Olausen v. Murguia et al, No. 3:2013cv00388 - Document 108 (D. Nev. 2015)

Court Description: ORDER granting 104 Motion to Amend; directing Clerk to file the amended complaint; permitting Counts I and II to proceed under the First and Fourteenth Amendments; dismissing Count IIs claim under 42 USC 1997d; dismissing with leave to amend Count III and giving Plaintiff 30 days to file an amended complaint. Signed by Magistrate Judge Valerie P. Cooke on 5/26/2015. (Copies have been distributed pursuant to the NEF - KR)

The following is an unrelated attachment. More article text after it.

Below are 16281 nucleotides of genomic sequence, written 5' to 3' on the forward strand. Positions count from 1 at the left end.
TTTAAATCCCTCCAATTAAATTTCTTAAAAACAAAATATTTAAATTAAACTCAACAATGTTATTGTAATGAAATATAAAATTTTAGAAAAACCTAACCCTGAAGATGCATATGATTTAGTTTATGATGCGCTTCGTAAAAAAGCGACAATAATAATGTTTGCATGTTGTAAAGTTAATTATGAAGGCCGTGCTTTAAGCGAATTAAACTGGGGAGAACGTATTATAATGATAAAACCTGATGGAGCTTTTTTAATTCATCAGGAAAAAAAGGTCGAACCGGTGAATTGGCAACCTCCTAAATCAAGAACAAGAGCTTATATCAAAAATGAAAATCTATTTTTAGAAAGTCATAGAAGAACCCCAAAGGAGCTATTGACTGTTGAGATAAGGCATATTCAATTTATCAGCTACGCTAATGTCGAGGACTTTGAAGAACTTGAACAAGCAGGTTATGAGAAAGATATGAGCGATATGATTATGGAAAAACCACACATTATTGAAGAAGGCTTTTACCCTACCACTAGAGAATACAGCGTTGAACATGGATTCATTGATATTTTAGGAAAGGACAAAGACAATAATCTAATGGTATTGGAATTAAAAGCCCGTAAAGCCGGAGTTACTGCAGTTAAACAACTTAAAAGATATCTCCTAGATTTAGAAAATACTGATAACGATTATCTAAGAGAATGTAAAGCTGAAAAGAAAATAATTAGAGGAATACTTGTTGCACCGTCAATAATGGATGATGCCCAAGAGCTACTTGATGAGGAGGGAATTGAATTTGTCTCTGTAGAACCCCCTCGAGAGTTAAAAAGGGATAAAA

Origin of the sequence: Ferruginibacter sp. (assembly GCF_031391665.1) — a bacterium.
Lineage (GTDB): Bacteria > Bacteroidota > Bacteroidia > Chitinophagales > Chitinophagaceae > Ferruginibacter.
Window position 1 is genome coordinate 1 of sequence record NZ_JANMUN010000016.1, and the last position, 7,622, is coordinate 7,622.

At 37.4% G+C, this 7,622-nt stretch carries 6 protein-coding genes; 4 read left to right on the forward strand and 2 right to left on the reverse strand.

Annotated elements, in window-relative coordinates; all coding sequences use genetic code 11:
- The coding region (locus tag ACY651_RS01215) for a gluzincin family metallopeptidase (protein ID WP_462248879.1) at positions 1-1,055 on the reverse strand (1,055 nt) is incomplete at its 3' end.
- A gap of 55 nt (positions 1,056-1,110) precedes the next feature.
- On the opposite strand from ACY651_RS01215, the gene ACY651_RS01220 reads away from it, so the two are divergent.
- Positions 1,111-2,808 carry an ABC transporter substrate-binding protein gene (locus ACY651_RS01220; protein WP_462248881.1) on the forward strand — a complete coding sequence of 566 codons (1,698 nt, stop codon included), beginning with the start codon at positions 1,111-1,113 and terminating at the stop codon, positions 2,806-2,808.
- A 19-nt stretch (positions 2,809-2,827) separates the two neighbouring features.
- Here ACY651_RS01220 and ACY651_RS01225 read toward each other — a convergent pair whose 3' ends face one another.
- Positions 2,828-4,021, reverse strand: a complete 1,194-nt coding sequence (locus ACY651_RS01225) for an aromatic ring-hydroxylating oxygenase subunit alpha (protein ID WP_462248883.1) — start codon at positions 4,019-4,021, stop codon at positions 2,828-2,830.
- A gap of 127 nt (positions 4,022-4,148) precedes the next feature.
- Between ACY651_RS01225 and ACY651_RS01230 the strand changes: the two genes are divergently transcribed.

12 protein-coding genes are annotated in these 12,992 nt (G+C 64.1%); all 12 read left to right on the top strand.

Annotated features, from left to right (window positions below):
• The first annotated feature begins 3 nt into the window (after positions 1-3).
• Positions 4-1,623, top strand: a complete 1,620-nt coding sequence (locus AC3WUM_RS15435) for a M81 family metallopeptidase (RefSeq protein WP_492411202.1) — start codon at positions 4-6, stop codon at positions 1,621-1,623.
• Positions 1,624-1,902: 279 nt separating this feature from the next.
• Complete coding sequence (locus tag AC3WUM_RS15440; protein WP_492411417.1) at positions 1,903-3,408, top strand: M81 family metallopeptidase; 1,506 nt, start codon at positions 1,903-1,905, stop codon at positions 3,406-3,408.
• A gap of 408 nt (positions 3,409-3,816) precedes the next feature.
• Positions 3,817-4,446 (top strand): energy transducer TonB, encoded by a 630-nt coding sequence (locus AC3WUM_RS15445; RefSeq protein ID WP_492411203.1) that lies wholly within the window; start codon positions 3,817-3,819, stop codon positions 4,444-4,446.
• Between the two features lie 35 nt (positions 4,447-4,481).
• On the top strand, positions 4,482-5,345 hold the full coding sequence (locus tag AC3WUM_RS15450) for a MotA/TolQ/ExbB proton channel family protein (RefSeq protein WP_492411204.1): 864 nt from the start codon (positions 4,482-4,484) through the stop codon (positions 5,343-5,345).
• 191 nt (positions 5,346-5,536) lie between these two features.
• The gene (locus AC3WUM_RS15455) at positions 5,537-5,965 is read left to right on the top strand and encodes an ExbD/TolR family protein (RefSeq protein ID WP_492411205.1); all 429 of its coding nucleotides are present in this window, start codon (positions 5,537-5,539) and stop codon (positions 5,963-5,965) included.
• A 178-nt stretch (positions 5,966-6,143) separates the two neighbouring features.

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Olausen v. Murguia et al Doc. 108 1 UNITED STATES DISTRICT COURT 2 DISTRICT OF NEVADA 3 4 Plaintiff, 5 6 3:13-cv-00388-MMD-VPC JOHN S. OLAUSEN, v. ORDER 7 8 EUGENE MURGUIA, et al., Defendants. 9 10 Before the court is plaintiff’s motion to file an amended complaint (#104). Defendants 11 opposed (#106), and plaintiff replied (#107). For the reasons stated below, the court grants the 12 motion to amend the complaint and also dismisses count III with leave to amend. 13 I. FACTUAL BACKGROUND AND PROCEDURAL HISTORY 14 John Steven Olausen (“plaintiff”) is an inmate in the custody of the Nevada Department 15 of Corrections (“NDOC”). Presently, plaintiff is incarcerated at Northern Nevada Correctional 16 Center (“NNCC”) in Carson City, Nevada. In his complaint (#4), and as permitted by the District 17 Court’s screening order (#3), plaintiff brings civil rights claims pursuant to 42 U.S.C. § 1983 18 against two NNCC officials (collectively, “defendants”): Sergeant Eugene Murguia (“Murguia”) 19 and Sergeant Brian Wagner (“Wagner”). First, he alleged that defendants violated his Fourteenth 20 Amendment rights by depriving him of his television without due process of law. (#3 at 3.) 21 Second, he alleged that defendants destroyed the television in retaliation for his filing a grievance 22 regarding its confiscation. (#3 at 3-4.) 23 On February 12, 2014, defendants filed a motion to dismiss or, in the alternative, for 24 summary judgment (#31). This court recommended that the District Court grant the motion on 25 July 29, 2014 (#65). However, on September 25, defendants withdrew their motion (#84). 26 Plaintiff brought to the court’s attention that an affidavit filed with defendants’ motion was 27 factually false. (See #76.) Because the court’s analysis relied on the affidavit’s false statements, 28 the court withdrew its recommended disposition. (See #85.) Dockets.Justia.com 1 Thereafter, plaintiff sought leave to file a first amended complaint (“FAC”) (#73) on 2 September 3, 2014. Defense counsel declined to oppose the motion but requested that the court 3 stay proceedings until it had rescreened the complaint (#88). The court rejected the motion 4 because rescreening is discretionary (#89). Defendants then opposed plaintiff’s motion to file the 5 FAC on the basis that it was procedurally deficient (#90). They also filed an objection with the 6 District Court to this court’s order regarding rescreening (#91). 7 Prior to the District Court’s ruling on the objection, and as his motion for leave to file the 8 FAC was pending, plaintiff filed a “corrected first amended complaint” (“CFAC”) without filing 9 a motion for leave to amend (#93). Subsequently, on November 12, 2014, the District Court 10 overruled defendant’s objections (#96). 11 discretionary and could be conducted by this court on a case-by-case basis. Therefore, on January 12 7, 2015, this court ordered that defendants would have until January 16, 2015 to file an opposition 13 to plaintiff’s motion to file the CFAC (#100). In response, defendants moved for a discretionary 14 rescreening (#102). They argued that the CFAC added “new allegations, legal claims, and 15 proposed defendants,” and rescreening was proper on that basis. (#102 at 8.) Defendants also 16 stated that it was unclear which complaint required opposition—the FAC (#73) or the CFAC 17 (#93). The District Court held that rescreening was 18 To resolve these on-going matters, the court set a hearing (#105). There, it denied without 19 prejudice plaintiff’s motion to file the FAC (#73) due to its procedural deficiencies and also 20 defendants’ motion for discretionary rescreening (#102) based upon the length of time that had 21 elapsed since the initial screening. The court also struck the fugitive CFAC (#93) because it was 22 unaccompanied by a motion for leave to amend. 23 understandably confused by the proceedings, however, the court ordered that plaintiff file a new 24 motion for leave to amend, with a copy of the amended complaint as required by the Local Rules 25 of Practice, and informed defendants of the relevant deadlines for opposing plaintiff’s motion for 26 leave. The court also suggested that, to the extent defendants remained uncertain about when the 27 28 2 Recognizing that the parties were 1 court may exercise its discretion to rescreen, defendants should seek clarification from the 2 District Court (#105).1 3 Accordingly, after many rounds of motion practice relating to his amended complaint, 4 plaintiff moved for leave to file an amended complaint (#104). Defendants opposed (#106), and 5 plaintiff replied (#107). This order follows. II. 6 LEGAL STANDARD 7 Federal Rule of Civil Procedure 15(a)(2) instructs that “[t]he court should freely give 8 leave [to amend a pleading] when justice so requires.” However, the ability to amend is not 9 without limits. Federal courts balance five factors when considering a motion to amend: (1) bad 10 faith; (2) undue delay; (3) prejudice to the opposing party; (4) the futility of the amendment; and 11 (5) whether the plaintiff has previously amended his complaint. 12 Angeles, 754 F.3d 1147, 1154 (9th Cir. 2014). The factors do not weigh equally; as the Ninth 13 Circuit has explained, prejudice receives greatest weight. Eminence Capital, LLC v. Aspeon, Inc., 14 316 F.3d 1048, 1052 (9th Cir. 2003). Defendants bear the burden of establishing prejudice, and 15 absent its presence or a “strong showing” under the other factors, there is a presumption in favor 16 of permitting amendment. Id. (citing DCD Programs, Ltd. v. Leighton, 833 F.2d 183, 186-87 17 (9th Cir. 1987)). Desertrain v. City of Los 18 When considering prejudice, the court may weigh against the movant the amended 19 pleading’s great alteration of the litigation’s nature and its effect of requiring an entirely new 20 course of defense. Morongo Band of Mission Indians v. Rose, 893 F.2d 1074, 1079 (9th Cir. 21 1990). Alone, such alteration is not fatal. Id. In contrast, futility “alone can justify the denial of 22 a motion for leave to amend.” Nunes v. Ashcroft, 375 F.3d 805, 809 (9th Cir. 2003). Futility 23 arises when the amendment is legally insufficient, Miller v. Rykoff-Sexon, Inc., 845 F.3d 209, 214 24 (9th Cir. 1988), or “where the amended complaint would . . . be subject to dismissal[,]” Steckman 25 v. Hart Brewing, Inc., 143 F.3d 1293, 1298 (9th Cir. 1998). 26 27 28 1 Apparently, defendants did not do so. 3 III. 1 DISCUSSION 2 For the following reasons, plaintiff’s motion to file an amended complaint is granted. 3 However, as described below, plaintiff shall be allowed to proceed only on certain claims within 4 the amended complaint. 5 A. Count I: Due Process and Retaliation Claims 6 In count I of the amended complaint (#104-1 at 7-13), plaintiff alleges intentional 7 deprivation of property by defendants Wagner and Murguia, in violation of the Fourteenth 8 Amendment, and also their retaliation against him for his use of the grievance system, in violation 9 of the First Amendment. These claims are substantially similar to the original First and 10 Fourteenth Amendment claims, which the District Court allowed to proceed in its screening order 11 (#3 at 3-4.) 12 allegations about and surrounding the operability of his confiscated television, of which he 13 learned only after the commencement of this action. Plaintiff’s amended complaint simply updates the complaint with new factual 14 The court grants plaintiff’s motion because the Desertrain factors weigh in his favor. 15 First, he has not updated count I’s facts in bad faith. Second, any delay in amendment owes not 16 to plaintiff, but instead, to the actions of defendants and/or other prison officials. 17 defendants will not be prejudiced, as the factual allegations are similar and the claims are 18 identical to those in the original complaint. Fourth, amendment is not futile, for the amended 19 complaint states colorable First and Fourteenth Amendment claims, as identified in the original 20 screening order. Finally, plaintiff has not previously been granted leave to amend. Accordingly, 21 plaintiff may proceed on count I under the First and Fourteenth Amendments. 22 B. Third, Count II: Retaliation and Due Process Claims 23 In a new count II, plaintiff alleges retaliation under 42 U.S.C. § 1997d and the First 24 Amendment, and also denial of visitation without due process of law under the Fourteenth 25 Amendment. Plaintiff avers that he complained about the alleged maltreatment of a female 26 inmate with “mental and/or learning disabilities” at NNCC; she was purportedly held in a male 27 area of the prison and faced sexual harassment and threats of sexual abuse by male inmates and 28 male prison staff. (#104-1 at 15-16). Plaintiff alleges that these on-going incidents would have 4 1 required the prison to report violations under the Prison Rape Elimination Act, 42 U.S.C. § 15601 2 et seq. (Id.) He reported them to prison officials who allegedly took no action to rectify the 3 situation; therefore, he provided the information to his wife by written notes during a December 4 21, 2013 visitation. (Id. at 16-19.) 5 Thereafter, plaintiff contends that prison officials began disciplinary proceedings for his 6 transmission of the notes, and imposed as a punishment his loss of his job as an inmate law clerk 7 and visitation privileges (Id. at 20-21.) Plaintiff continued to seek redress of the issue with prison 8 officials until spring 2014. (See id. at 22-23.) He names Murguia, NNCC Warden Isidro Baca, 9 and NNCC correctional officer Peter Garibaldi as defendants in count II.2 Defendants oppose 10 plaintiff’s motion to amend on the basis that count II “would alter the scope of the case . . . and 11 only bears a tangential relation to [his] original claims . . . . Therefore, Count II is unduly 12 prejudicial.” (#106 at 8.) 13 Plaintiff will be permitted to proceed on the constitutional claims but not the statutory 14 claim. 42 U.S.C. § 1997d does not provide a private right of action. McRorie v. Shimoda, 795 15 F.2d 780, 782 n.3 (9th Cir. 1986); Price v. Brittain, 874 F.2d 252, 262-64 (5th Cir. 1989); 16 O’Haire v. Napa State Hosp., No. C 07-0002-RMW-PR, 2009 WL 2447752 at *5 (N.D. Cal. 17 Aug. 7, 2009) (citing McRorie, 795 F.2d at 782 n.3). Accordingly, the statutory claim is futile. 18 Nunes, 375 F.3d at 809. 19 In contrast, the Desertrain factors balance in plaintiff’s favor as to the constitutional 20 claims. First, there is no suggestion—and defendants make no argument—that plaintiff seeks to 21 amend in bad faith. Second, regarding delay, the court concludes the factor is neutral. The record 22 does not readily indicate that plaintiff has unduly delayed in attempting to add the claims. The 23 alleged infringements of his rights did not occur until the end of 2013, and as such, the earliest he 24 might have amended his complaint was early 2014—a period of time in which plaintiff and 25 26 27 28 Plaintiff also states that “other prison officials” participated in these violations (see #104-1 at 21), but he does not specifically state that these individuals are the John and Jane Does identified in the opening of his amended complaint (see id. at 3-4). As such, the court recommends that the claim proceed only against the above-named defendants. Plaintiff should seek leave to amend to add new defendants he identifies in discovery if, in fact, there are additional defendants to these claims. 2 5 1 defendants were focused upon defendants’ pending motion to dismiss (#31). Plaintiff attempted 2 to amend his complaint in September 2014 (#73) and notably did not attempt to include these 3 claims at that time. Nevertheless, and as described, defendants delayed his filing of an amended 4 complaint in this case by motion practice around the rescreening issue. In sum, the delay factor 5 does not conclusively balance against either party. 6 Third, the court is unpersuaded that defendants will be unduly prejudiced by amendment. 7 Here, defendants rest their entire argument on the claims’ alteration of this action’s scope. 8 Although their characterization is accurate, such alteration alone is an insufficient basis for 9 denying plaintiff leave to amend. Morongo Band of Mission Indians, 893 F.2d at 1079. In light 10 of this Ninth Circuit precedent, defendants’ reliance on district-court authority from other circuits 11 (see #106 at 7-8) is unavailing. Moreover, because defendants have not yet filed an answer, and 12 no discovery has occurred in this case, any prejudice to defendants is minimal. They may need to 13 raise new defenses and discover evidence related thereto, but the management of this case can 14 easily reflect the presence of these new claims upon the court’s entry of an initial scheduling 15 order. The defendants added in this claim also will be no more prejudiced by being parties to this 16 lawsuit than they would be were plaintiff to file a new action. Because defendants bear the 17 burden of demonstrating prejudice, Eminence Capital, LLC, 316 F.3d at 1052, but have offered 18 only one unpersuasive argument regarding the same, the court concludes that this factor weighs in 19 plaintiff’s favor. 20 As to futility, the court finds that count II’s constitutional claims are colorable. Plaintiff 21 has alleged that defendants imposed punishment in response to his allegedly lawful First 22 Amendment activity, and his allegations, if true, are sufficient under the factors identified in 23 Rhodes v. Robinson, 408 F.3d 559, 567-68 (9th Cir. 2004). As to his related, but separate, 24 Fourteenth Amendment due process claim, plaintiff has no constitutional right to visitation with 25 his wife. See Kentucky Dep’t of Corrs. v. Thompson, 490 U.S. 454, 460 (1989); Dunn v. Castro, 26 621 F.3d 1196, 1202-03 (9th Cir. 2010). Yet he may have a state-created liberty interest in such 27 visitation, see Thompson, 490 U.S. at 461, subject to restrictions that serve legitimate penological 28 interests, see Overton v. Bazzetta, 539 U.S. 126, 132 (2003). At this stage, his claims are not 6 1 futile; therefore, Desertrain counsels in favor of granting him leave to amend. Because he has 2 not previously been granted leave to amend, and none of the other factors balance against him, 3 plaintiff shall proceed on the First and Fourteenth Amendment claims in count II. 4 C. Count III: Conspiracy Claim 5 In a new count III, plaintiff alleges that Wagner, Deputy Attorney General Chaz Lehman 6 (“Lehman”), and an unidentified person who acted at Lehman’s instruction, conspired against 7 plaintiff “to [conceal] and further the constitutional violations set forth . . . in count I . . . .” 8 (#104-1 at 30-31.) In short, he contends that defendants prepared and submitted the factually 9 10 11 false affidavit regarding the inoperability of his television with knowledge of its falsity, for the purpose of effecting the alleged constitutional infirmities previously described. Defendants 12 oppose amendment on the basis that plaintiff’s contentions state not a legal claim, but instead 13 already resolved by Rule 11 of the Federal Rules of Civil Procedure. (#106 at 8.) 14 15 This claim is dismissed because, as stated, it is futile. Nunes, 375 F.3d at 809. Although the amended complaint does not specify a legal basis for the conspiracy claim, it fails under either 16 possibility. First, only the first clause of subsection (3) is applicable as a basis for conspiracy 17 18 under 42 U.S.C. § 1985. See Kush v. Rutledge, 460 U.S. 719, 724-25 (1983) (describing the “five 19 broad classes of conspiratorial activity” contained within the statute). That provision provides a 20 federal cause of action against persons who have conspired to deprive a person of federally- 21 protected rights. 22 23 24 25 26 Claims of conspiratorial activity under 42 U.S.C. § 1985 must meet several requirements. The plaintiff must tender specific factual allegations that support the alleged conspiracy, Burns v. Cnty. of King, 883 F.2d 819, 821 (9th Cir. 1989); Karim-Panahi v. Los Angeles Police Dep’t, 839 F.2d 621, 626 (9th Cir. 1988), including factual allegations regarding defendants’ conspiratorial 27 “agreement or meeting of the minds,” Woodrum v. Woodward Cnty., 866 F.3d 1121, 1126 (9th 28 Cir. 1989). In addition, the plaintiff must specifically allege that defendants’ racial or class-based 7 1 animus caused the conspiracy. Usher v. City of Los Angeles, 828 F.3d 556, 561 (9th Cir. 1987); 2 Kush, 460 U.S. at 725-26. For this reason, the statute is not an “open-ended federal tort law 3 applicable ‘to all tortious, conspiratorial interferences with the rights of others.’” Kush, 460 U.S. 4 at 725 (quoting Griffin v. Breckenridge, 403 U.S. 88, 101 (1971)). Because the alleged 5 6 7 8 conspiracy in this case lacks allegations that speak to these elements, the claim is futile and amendment to add this claim is not merited. Second, the allegations fail to state a state-law conspiracy claim. “In Nevada, an 9 actionable civil conspiracy ‘consists of a combination of two or more persons who, by some 10 concerted action, intend to accomplish an unlawful objective for the purpose of harming another, 11 and damage results from the act or acts.’” Chavez v. Cal. Reconveyance Co., No. 2:10-cv-00325- 12 RLH-LRL, 2010 WL 2545006, at *4 (D. Nev. June 18, 2010) (quoting Hilton Hotels v. Butch 13 Lewis Productions, 109 Nev. 1043, 1048 (1993)). Damage is a necessary element. See Shafer v. 14 City of Boulder, 896 F. Supp. 2d 915, 939-40 (D. Nev. 2012). 15 Plaintiff’s claim fails in absence of damages. Plaintiff alleges not that Wagner, Lehman, 16 and the unnamed official conspired to carry out the underlying violations set forth in count I, but 17 instead to prepare the false affidavit by which these alleged actions might be concealed. 18 Accordingly, the affidavit, rather than the deprivation of his television, must be the source of his 19 harm. As defendants argue, Lehman withdrew the affidavit and the motion to dismiss based 20 thereupon when the television’s operational status came to light. (#106 at 8.) Hence, the effect of 21 the affidavit was only to delay this case, and although plaintiff “disagrees” with defendants’ 22 contention that no injury occurred (#107 at 9), he fails to identify any particular injury he suffered 23 as a result of the affidavit. As such, the prior proceedings regarding the affidavit itself provide no 24 basis for a state-law civil conspiracy claim. 25 IV. CONCLUSION 26 The court has considered the motion and the parties’ papers. For good cause appearing, 27 the court grants plaintiff’s motion for leave to amend. Plaintiff’s amended complaint will be 28 filed, and he shall proceed on count I against Murguia and Wagner, and count II against Muguia, 8 1 Baca, and Garibaldi. However, count II’s claim under 42 U.S.C. § 1997d shall not proceed, and 2 count III is dismissed with leave to amend. See Cato v. United States, 70 F.3d 1103, 1106 (9th 3 Cir. 1995) (citation omitted). V. 4 IT IS THEREFORE ORDERED that plaintiff’s motion to amend (#104) is 5 6 GRANTED; IT IS FURTHER ORDERED that the Clerk shall FILE the amended complaint (#104- 7 8 9 10 11 12 13 14 RECOMMENDATION 1); IT IS FUTHER ORDERED that count I shall PROCEED under the First and Fourteenth Amendments; IT IS FURTHER ORDERED that count II shall PROCEED under the First and Fourteenth Amendments; IT IS FURTHER ORDERED that count II’s claim under 42 U.S.C. § 1997d is DISMISSED; 15 IT IS FURTHER ORDERED that count III is DISMISSED WITH LEAVE TO 16 AMEND. Plaintiff has thirty (30) days from the date of this order within which to file an 17 amended complaint remedying, if possible, the defects identified above. Any allegations, parties, 18 or requests for relief from prior papers that are not carried forward in the amended complaint will 19 no longer be before the court. 20 21 22 DATED: May 26, 2015. ______________________________________ UNITED STATES MAGISTRATE JUDGE 23 24 25 26 27 28 9